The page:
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Can I overload an operator in Objective-C?

In, objective-C++, is it possible to overload the message passing operator, i.e. the []? Is it possible to the same with "."?

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marked as duplicate by Parag Bafna, Stewbob, MPelletier, Jeremy, Dancrumb Sep 10 '12 at 14:58

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Well it depends on what you want your overloaded message passing to do.

Message passing in Objective C is dynamic and you can insert code into the message passing system at several levels. The easiest is Message Forwarding. Beyond that, there is Dynamic Method Resolution and using class_replaceMethod() from the runtime.

The dot operator for Objective-C properties is a short-cut for message passing. It works just like message passing calling -prop and -setProp: for getting and setting the property.

The dot operator for C structs is not overloadable.

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Operator-overloading in just a feature of C++ not of Objective-C. Look at the Question: Can I overload an operator in Objective-C?

From my knowledge of C++ (don't know its fully supported in Objective-C++) you can overload the [] operator but not the . operator as you can read here.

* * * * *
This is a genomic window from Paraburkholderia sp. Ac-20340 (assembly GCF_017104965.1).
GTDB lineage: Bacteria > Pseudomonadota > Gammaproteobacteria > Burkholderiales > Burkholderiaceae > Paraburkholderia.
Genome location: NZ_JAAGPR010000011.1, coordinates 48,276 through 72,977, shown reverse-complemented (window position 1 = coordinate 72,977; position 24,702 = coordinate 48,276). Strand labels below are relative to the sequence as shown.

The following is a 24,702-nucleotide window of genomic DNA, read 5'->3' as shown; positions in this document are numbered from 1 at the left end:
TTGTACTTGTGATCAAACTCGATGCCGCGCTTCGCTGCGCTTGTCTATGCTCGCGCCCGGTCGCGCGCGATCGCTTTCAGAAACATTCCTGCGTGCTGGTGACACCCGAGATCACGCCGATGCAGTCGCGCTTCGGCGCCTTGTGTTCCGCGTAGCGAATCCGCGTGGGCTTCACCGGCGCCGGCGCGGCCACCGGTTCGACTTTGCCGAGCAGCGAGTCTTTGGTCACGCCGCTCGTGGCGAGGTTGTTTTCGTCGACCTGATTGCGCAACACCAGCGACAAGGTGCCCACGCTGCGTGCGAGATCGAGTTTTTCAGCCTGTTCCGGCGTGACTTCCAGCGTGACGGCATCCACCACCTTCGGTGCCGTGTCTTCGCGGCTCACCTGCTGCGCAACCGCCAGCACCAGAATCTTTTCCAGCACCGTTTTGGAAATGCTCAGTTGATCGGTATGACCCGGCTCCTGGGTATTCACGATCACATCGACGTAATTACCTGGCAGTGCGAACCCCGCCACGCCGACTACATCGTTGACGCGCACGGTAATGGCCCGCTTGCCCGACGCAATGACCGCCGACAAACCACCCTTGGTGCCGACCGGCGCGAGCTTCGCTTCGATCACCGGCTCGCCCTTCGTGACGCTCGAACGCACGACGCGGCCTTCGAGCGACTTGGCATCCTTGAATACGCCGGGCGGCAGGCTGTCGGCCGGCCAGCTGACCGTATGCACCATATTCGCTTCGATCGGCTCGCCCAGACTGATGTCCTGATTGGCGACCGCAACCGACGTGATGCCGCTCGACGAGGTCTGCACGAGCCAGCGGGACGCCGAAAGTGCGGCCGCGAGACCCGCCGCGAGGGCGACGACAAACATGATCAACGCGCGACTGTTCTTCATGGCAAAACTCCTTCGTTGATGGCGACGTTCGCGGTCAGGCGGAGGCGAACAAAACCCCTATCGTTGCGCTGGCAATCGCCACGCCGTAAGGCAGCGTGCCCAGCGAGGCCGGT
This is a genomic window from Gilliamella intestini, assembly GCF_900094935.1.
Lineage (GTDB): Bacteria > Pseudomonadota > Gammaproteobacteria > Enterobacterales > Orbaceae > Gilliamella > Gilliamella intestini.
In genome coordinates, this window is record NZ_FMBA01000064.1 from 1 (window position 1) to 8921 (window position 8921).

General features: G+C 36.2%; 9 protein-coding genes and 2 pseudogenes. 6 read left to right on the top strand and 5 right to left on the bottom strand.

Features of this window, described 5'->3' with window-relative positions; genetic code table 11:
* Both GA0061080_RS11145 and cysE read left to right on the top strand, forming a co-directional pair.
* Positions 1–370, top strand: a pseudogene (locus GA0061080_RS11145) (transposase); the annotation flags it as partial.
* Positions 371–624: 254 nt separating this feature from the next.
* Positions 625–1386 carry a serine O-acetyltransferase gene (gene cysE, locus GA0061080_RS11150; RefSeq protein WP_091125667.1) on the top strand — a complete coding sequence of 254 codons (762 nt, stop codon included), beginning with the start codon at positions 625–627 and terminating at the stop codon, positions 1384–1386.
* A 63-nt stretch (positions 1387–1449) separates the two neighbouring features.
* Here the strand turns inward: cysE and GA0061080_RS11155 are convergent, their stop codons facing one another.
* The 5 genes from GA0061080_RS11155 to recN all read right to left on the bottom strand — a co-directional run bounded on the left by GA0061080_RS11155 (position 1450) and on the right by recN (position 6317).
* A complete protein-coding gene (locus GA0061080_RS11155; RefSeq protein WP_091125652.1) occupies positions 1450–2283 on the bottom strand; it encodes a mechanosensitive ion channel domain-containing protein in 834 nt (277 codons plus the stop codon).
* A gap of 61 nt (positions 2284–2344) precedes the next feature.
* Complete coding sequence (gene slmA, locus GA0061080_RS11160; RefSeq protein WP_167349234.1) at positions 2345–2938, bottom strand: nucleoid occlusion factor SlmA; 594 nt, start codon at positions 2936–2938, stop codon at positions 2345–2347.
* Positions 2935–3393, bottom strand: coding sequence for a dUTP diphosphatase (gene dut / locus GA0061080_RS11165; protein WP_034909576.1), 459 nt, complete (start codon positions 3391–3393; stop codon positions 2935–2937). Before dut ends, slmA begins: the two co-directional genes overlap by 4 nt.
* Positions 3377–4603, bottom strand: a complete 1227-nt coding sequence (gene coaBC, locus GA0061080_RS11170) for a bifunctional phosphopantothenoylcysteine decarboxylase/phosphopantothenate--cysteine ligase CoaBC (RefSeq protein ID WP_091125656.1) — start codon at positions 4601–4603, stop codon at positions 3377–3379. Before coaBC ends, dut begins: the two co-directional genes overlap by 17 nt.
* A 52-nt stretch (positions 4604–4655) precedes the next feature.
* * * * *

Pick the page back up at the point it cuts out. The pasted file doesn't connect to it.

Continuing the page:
Edit (after the input of JefferyThomas ty): Objective-C++ does not support overloading the message passing operator. The answer I gave is correct but doesn't apply that operator (only to array subscripting or other "features" of c++)

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user1107412 wants to overload message passing, not array subscripting. –  Jeffery Thomas Sep 10 '12 at 13:47
@JefferyThomas does that make any difference, what the actual purpose of the operator was? (I don't think so. Please correct me if I am wrong!) –  Martin Horatschek Sep 10 '12 at 14:01
C++ cannot support [instance method:parameter] overloading. It's not a part of C++ syntax. Think of it this way, you would need a method signature of id operator[](id instance, SEL method, ...). It just doesn't exist in C++. –  Jeffery Thomas Sep 10 '12 at 14:12

For overloading the c++ subscript operator,

class MyClass {
    int myList[10];
    int& operator [] (const int index) {return myList[index];} // Check for index out of bounds if necessary.

This is how it normally looks. The int& is for returning the reference, so you can write

MyClass a;
a[1] = 3;

Without the int&, you can only access, and not modify it. Read more here.

You can not overload operators in Objective-C. Regarding your question of overloading the ".", there are only a number of operators you can overload, which is:

+    -    *    /    =    <    >    +=   -=   *=   /=   <<   >>
<<=  >>=  ==   !=   <=   >=   ++   --   %    &    ^    !    |
~    &=   ^=   |=   &&   ||   %=   []   ()   ,    ->*  ->   new 
delete    new[]     delete[]
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